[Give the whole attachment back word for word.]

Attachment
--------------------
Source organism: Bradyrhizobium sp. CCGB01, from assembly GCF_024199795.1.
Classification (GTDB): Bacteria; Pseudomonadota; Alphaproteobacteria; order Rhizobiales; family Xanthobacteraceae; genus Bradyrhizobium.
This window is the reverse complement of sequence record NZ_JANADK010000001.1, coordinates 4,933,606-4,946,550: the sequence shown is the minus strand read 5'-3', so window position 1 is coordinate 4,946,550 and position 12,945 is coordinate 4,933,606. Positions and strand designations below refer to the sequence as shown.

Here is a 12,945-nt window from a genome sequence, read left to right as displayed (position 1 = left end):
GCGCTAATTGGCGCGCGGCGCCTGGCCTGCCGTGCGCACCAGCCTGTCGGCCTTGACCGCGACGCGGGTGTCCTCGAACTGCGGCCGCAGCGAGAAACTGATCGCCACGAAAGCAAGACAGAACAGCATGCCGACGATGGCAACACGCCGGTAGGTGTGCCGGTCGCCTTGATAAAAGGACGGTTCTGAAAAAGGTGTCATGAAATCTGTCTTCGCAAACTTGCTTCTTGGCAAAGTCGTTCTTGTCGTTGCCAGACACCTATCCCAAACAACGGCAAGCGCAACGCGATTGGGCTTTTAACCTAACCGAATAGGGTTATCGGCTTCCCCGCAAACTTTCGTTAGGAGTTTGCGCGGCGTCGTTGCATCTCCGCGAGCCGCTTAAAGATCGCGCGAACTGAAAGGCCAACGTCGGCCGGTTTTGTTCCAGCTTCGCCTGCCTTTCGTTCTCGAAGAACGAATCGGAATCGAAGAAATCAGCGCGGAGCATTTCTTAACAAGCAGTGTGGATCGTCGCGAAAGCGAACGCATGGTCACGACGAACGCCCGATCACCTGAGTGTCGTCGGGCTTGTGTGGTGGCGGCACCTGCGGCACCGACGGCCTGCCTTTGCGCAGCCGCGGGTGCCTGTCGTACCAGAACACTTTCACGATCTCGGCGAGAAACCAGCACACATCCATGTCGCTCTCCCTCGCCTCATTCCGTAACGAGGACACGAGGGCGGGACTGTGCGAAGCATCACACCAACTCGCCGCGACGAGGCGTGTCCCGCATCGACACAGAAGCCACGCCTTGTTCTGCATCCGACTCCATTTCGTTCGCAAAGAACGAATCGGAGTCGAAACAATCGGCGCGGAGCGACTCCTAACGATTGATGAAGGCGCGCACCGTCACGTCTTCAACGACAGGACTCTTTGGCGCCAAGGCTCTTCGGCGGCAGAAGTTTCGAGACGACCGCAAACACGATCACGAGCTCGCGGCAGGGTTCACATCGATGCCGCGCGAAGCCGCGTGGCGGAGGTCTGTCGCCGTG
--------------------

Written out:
Source organism: Bradyrhizobium sp. CCGB01, from assembly GCF_024199795.1.
Classification (GTDB): Bacteria; Pseudomonadota; Alphaproteobacteria; order Rhizobiales; family Xanthobacteraceae; genus Bradyrhizobium.
This window is the reverse complement of sequence record NZ_JANADK010000001.1, coordinates 4,933,606-4,946,550: the sequence shown is the minus strand read 5'-3', so window position 1 is coordinate 4,946,550 and position 12,945 is coordinate 4,933,606. Positions and strand designations below refer to the sequence as shown.

Here is a 12,945-nt window from a genome sequence, read left to right as displayed (position 1 = left end):
GCGCTAATTGGCGCGCGGCGCCTGGCCTGCCGTGCGCACCAGCCTGTCGGCCTTGACCGCGACGCGGGTGTCCTCGAACTGCGGCCGCAGCGAGAAACTGATCGCCACGAAAGCAAGACAGAACAGCATGCCGACGATGGCAACACGCCGGTAGGTGTGCCGGTCGCCTTGATAAAAGGACGGTTCTGAAAAAGGTGTCATGAAATCTGTCTTCGCAAACTTGCTTCTTGGCAAAGTCGTTCTTGTCGTTGCCAGACACCTATCCCAAACAACGGCAAGCGCAACGCGATTGGGCTTTTAACCTAACCGAATAGGGTTATCGGCTTCCCCGCAAACTTTCGTTAGGAGTTTGCGCGGCGTCGTTGCATCTCCGCGAGCCGCTTAAAGATCGCGCGAACTGAAAGGCCAACGTCGGCCGGTTTTGTTCCAGCTTCGCCTGCCTTTCGTTCTCGAAGAACGAATCGGAATCGAAGAAATCAGCGCGGAGCATTTCTTAACAAGCAGTGTGGATCGTCGCGAAAGCGAACGCATGGTCACGACGAACGCCCGATCACCTGAGTGTCGTCGGGCTTGTGTGGTGGCGGCACCTGCGGCACCGACGGCCTGCCTTTGCGCAGCCGCGGGTGCCTGTCGTACCAGAACACTTTCACGATCTCGGCGAGAAACCAGCACACATCCATGTCGCTCTCCCTCGCCTCATTCCGTAACGAGGACACGAGGGCGGGACTGTGCGAAGCATCACACCAACTCGCCGCGACGAGGCGTGTCCCGCATCGACACAGAAGCCACGCCTTGTTCTGCATCCGACTCCATTTCGTTCGCAAAGAACGAATCGGAGTCGAAACAATCGGCGCGGAGCGACTCCTAACGATTGATGAAGGCGCGCACCGTCACGTCTTCAACGACAGGACTCTTTGGCGCCAAGGCTCTTCGGCGGCAGAAGTTTCGAGACGACCGCAAACACGATCACGAGCTCGCGGCAGGGTTCACATCGATGCCGCGCGAAGCCGCGTGGCGGAGGTCTGTCGCCGTG